There are various accounts and other assets (insurance policies) which may or may not be included in your FBAR analysis. Please contact one of our experienced FBAR Lawyers for further assistance regarding specific account disclosures.
What if I did Not File an FBAR Statement?
If a person fails to file the FBAR, there is still hope. Depending on whether the person also had unreported foreign income (income that was earned overseas and not reported on the U.S. tax return – even if it was reported in a foreign country and foreign tax was paid), the IRS and DOT will determine if a penalty will be issued; usually the taxpayer will be penalized but the amount of the penalty will vary.
FATCA is the Foreign Account Tax Compliance Act. It is an IRS International Tax Law that is designed to reduce offshore tax evasion and tax fraud. FATCA requires U.S. Taxpayers to disclose unreported foreign bank accounts, foreign financial accounts, and foreign income to the IRS; otherwise the Taxpayer can be subject to extremely high fines, penalties, and outstanding tax liabilities.
Unfortunately, most people only learn of FATCA when they receive a letter (“FATCA Letter”) from their foreign bank or foreign financial institution requiring the U.S. Taxpayer to show proof that they are in FATCA compliance.
I Have Unreported Overseas Accounts, Now What?
To make matters worse, you or your friend probably conducted some quick online research and gathered enough misinformation to:
- Assume that the IRS and Department of Treasury will be kicking in your door at any minute to interrogate you;
- Resign yourself to the fact that your only options are either doing a hard 20 in federal prison, or escaping into the middle of the night under a cloak of darkness and assuming a new identity; or
- Contact CPAs, enrolled agents, or inexperienced international tax attorneys (or any inexperienced attorney) who use fear and scare tactics in an attempt to sell you.
Under FATCA, Does the IRS Want to Arrest People?
As one of the few small international tax law firms in the country that has represented numerous taxpayers in both the offshore voluntary disclosure program (OVDP) and newly implemented modified streamlined program in the United States and overseas, we can tell you that there is almost nothing to be afraid of. The purpose of these international tax law programs is to “generate revenue” for the United States.
The IRS accomplishes this by mandating individuals who have not otherwise complied with US tax law involving overseas and foreign accounts to either enter one of the voluntary disclosure programs or risk facing significant monetary penalties and possible prison time for noncompliance (which can be resolved by entering one of these programs).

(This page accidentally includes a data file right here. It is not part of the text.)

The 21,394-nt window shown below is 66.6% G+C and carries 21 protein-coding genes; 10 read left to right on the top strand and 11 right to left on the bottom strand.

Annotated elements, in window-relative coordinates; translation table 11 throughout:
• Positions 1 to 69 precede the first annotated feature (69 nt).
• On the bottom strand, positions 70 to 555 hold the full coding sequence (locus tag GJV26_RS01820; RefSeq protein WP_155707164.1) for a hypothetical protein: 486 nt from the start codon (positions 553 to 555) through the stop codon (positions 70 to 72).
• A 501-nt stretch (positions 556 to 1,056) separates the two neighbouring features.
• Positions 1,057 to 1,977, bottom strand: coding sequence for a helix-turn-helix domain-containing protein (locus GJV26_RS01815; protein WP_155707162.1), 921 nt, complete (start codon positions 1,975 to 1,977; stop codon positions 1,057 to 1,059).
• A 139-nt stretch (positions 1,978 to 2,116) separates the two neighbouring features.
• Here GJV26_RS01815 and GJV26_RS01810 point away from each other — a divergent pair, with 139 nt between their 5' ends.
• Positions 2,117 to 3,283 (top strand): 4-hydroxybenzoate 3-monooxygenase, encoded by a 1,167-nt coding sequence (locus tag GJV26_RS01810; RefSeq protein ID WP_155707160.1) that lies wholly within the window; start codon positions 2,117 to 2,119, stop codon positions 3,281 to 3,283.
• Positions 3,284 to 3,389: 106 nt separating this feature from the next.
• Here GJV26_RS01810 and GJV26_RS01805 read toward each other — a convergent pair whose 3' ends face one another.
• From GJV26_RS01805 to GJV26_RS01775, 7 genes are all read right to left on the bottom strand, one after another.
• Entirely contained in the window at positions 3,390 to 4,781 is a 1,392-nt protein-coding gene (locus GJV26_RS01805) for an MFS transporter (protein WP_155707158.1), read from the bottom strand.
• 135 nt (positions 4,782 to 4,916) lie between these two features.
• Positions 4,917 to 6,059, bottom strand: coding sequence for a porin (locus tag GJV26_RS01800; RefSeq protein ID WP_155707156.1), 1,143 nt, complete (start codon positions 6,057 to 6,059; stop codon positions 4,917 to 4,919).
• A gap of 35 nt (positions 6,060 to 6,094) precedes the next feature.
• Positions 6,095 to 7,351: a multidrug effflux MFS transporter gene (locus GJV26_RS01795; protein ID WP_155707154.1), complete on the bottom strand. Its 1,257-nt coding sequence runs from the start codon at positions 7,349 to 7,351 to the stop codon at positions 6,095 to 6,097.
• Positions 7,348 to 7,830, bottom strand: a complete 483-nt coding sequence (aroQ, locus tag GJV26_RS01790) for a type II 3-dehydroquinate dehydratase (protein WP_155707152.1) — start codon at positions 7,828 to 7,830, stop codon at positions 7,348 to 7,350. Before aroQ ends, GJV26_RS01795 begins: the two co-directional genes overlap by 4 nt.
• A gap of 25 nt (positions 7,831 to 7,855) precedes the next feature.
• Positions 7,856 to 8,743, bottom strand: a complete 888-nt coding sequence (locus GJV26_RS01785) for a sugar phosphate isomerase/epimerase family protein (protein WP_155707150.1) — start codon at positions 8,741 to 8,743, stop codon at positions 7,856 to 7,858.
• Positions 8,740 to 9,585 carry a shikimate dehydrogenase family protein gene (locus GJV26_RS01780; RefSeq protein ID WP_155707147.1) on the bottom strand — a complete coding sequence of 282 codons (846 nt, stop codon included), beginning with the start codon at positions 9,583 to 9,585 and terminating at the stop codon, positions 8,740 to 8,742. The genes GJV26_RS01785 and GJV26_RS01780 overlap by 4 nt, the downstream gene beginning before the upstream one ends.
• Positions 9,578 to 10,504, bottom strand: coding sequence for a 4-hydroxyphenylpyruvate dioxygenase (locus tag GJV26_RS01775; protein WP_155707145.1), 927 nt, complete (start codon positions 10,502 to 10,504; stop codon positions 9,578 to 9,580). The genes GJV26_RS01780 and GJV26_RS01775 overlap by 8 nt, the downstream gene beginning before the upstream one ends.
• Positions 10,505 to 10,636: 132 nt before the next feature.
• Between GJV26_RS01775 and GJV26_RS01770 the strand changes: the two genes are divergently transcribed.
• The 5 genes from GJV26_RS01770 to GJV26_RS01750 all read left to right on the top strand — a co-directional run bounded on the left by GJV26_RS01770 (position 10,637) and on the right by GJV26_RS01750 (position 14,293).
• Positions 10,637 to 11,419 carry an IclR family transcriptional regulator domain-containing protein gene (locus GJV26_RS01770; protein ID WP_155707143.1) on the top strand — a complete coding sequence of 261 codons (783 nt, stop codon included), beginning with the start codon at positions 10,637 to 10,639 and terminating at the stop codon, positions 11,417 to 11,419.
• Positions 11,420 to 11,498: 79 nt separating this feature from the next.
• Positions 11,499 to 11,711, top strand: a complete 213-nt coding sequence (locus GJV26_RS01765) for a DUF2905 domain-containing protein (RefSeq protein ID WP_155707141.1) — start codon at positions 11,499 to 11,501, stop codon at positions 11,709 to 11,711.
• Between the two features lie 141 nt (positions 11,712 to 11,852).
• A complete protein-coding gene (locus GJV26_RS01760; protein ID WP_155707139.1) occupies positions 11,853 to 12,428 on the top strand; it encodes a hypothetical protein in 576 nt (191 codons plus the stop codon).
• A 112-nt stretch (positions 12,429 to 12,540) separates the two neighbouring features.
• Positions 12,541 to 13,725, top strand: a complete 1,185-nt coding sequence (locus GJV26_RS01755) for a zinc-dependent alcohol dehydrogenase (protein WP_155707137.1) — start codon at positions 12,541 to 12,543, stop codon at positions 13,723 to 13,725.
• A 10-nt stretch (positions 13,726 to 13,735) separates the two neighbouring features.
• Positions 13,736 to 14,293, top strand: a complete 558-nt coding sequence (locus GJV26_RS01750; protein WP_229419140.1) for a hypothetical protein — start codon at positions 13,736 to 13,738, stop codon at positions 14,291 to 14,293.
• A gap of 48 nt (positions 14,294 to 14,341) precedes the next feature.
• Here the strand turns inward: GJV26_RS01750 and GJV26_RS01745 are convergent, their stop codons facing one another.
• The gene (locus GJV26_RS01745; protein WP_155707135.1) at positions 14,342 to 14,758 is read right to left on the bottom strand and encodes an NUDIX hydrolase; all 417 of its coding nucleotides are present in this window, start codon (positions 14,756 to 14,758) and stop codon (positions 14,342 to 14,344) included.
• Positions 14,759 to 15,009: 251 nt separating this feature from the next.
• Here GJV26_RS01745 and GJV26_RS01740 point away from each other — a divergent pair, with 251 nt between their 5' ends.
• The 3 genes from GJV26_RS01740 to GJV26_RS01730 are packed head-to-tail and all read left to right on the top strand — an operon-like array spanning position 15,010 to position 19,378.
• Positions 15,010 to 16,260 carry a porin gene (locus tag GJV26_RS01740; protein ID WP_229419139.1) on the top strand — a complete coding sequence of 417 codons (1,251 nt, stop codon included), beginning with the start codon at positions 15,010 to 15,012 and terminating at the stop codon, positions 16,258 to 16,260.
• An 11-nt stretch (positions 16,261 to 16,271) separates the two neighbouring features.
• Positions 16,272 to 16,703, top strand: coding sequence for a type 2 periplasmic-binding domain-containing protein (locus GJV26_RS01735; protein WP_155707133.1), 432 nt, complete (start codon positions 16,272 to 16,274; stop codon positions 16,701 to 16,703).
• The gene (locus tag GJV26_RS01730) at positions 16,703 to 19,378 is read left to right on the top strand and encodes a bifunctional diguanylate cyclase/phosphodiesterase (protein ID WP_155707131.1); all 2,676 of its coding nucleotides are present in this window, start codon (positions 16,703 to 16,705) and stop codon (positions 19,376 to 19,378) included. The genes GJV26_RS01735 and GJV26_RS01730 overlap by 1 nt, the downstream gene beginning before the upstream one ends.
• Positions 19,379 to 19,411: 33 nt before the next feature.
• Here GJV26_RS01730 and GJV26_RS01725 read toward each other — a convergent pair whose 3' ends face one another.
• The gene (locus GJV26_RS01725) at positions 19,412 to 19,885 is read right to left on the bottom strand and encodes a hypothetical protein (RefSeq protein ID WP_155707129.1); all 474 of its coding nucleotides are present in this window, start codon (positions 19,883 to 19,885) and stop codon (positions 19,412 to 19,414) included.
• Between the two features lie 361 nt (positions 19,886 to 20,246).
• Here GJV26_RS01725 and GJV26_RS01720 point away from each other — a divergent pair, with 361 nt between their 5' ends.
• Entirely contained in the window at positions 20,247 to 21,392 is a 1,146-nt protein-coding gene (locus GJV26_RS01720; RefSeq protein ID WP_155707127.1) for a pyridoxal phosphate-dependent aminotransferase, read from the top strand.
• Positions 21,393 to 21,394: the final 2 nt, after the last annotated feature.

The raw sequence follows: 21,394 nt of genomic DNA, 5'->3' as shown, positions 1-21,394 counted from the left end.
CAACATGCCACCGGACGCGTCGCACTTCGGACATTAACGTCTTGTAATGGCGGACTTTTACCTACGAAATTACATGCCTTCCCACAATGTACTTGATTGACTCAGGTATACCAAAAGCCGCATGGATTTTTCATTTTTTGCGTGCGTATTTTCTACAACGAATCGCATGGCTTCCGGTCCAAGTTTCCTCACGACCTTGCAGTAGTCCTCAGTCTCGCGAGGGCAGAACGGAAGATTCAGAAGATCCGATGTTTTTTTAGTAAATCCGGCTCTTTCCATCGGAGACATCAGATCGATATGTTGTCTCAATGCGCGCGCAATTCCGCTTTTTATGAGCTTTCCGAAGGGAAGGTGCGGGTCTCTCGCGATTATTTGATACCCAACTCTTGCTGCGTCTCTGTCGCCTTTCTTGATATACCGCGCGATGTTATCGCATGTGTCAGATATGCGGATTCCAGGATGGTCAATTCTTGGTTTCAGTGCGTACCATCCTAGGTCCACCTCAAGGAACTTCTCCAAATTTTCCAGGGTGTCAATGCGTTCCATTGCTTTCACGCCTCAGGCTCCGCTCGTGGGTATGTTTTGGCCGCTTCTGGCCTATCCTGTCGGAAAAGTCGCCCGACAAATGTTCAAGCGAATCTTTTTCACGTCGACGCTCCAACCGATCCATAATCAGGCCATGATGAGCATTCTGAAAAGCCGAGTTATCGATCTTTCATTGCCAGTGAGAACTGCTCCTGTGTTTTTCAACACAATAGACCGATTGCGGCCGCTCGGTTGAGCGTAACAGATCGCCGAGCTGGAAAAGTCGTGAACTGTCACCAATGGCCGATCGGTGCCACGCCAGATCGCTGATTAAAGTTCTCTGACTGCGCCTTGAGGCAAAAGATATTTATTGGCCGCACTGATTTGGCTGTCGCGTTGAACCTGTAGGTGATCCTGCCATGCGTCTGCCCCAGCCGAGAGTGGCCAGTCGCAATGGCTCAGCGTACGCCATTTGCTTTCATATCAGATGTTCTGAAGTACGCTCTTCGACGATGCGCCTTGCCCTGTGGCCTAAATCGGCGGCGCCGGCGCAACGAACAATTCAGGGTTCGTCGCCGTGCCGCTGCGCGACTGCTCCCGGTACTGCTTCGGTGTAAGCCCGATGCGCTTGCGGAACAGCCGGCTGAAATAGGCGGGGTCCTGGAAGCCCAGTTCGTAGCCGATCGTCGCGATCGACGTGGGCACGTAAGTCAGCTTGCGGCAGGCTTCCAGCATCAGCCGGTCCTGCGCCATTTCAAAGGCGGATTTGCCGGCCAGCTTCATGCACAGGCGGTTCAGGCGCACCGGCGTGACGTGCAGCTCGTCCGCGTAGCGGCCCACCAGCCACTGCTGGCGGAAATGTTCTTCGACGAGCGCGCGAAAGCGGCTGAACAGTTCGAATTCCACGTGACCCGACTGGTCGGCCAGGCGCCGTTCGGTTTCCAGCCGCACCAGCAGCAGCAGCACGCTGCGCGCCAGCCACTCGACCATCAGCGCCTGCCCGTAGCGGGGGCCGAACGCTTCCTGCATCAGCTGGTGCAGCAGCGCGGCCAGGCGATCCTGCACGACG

International Tax Forms
We have compiled a non-exhaustive list of some of the more common forms international taxpayers should review to determine whether their specific tax situations calls for them to prepare these forms in addition to the filing of a 1040.
- 1120F: Use Form 1120-F to report the income, gains, losses, deductions, credits, and to figure the U.S. income tax liability of a foreign corporation. Also, use Form 1120-F to claim any refund that is due, to transmit Form 8833, Treaty-Based Return Position Disclosure Under Section 6114 or 7701(b), or to calculate and pay a foreign corporation’s branch profits tax liability and tax on excess interest.
- 3520: U.S. persons (and executors of estates of U.S. decedents) file Form 3520 to report: Certain transactions with foreign trusts, Ownership of foreign trusts under the rules of sections 671 through 679, and Receipt of certain large gifts or bequests from certain foreign persons.
- 5471: Generally, all U.S. persons described in Categories of Filers below (in the 5471 instructions) must complete the schedules, statements, and/or other information requested in the chart, Filing Requirements for Categories of Filers, on page 2. Read the information for each category carefully to determine which schedules, statements, and/or information apply.
- 5472: Generally, a reporting corporation must file Form 5472 if it had a reportable transaction with a foreign or domestic related party.
- 8938: Use Form 8938 to report your specified foreign financial assets if the total value of all the specified foreign financial assets in which you have an interest is more than the appropriate reporting threshold. See Reporting Thresholds Applying to Specified Individuals (described in detail in the IRS instructions).
- FBARs: FBAR or FinCEN 114 forms must be filed by any individual who has an annual aggregate that exceeds $10,000 for the combined value of all of their foreign applicable bank and financial accounts.
- W8-BEN: This form is required with respect to the fact Foreign persons are subject to U.S. tax at a 30% rate on income they receive from U.S. sources that consists of: Interest (including certain original issue discount (OID)); Dividends; Rents; Royalties; Premiums; Annuities; Compensation for, or in expectation of, services performed; Substitute payments in a securities lending transaction; or Other fixed or determinable annual or periodical gains, profits, or income.
- W8- ECI: Foreign persons are generally subject to U.S. tax at a 30% rate on income they receive from U.S. sources. However, no withholding under section 1441 or 1442 is required on income that is, or is deemed to be, effectively connected with the conduct of a trade or business in the United States and is includible in the beneficial owner’s gross income for the tax year.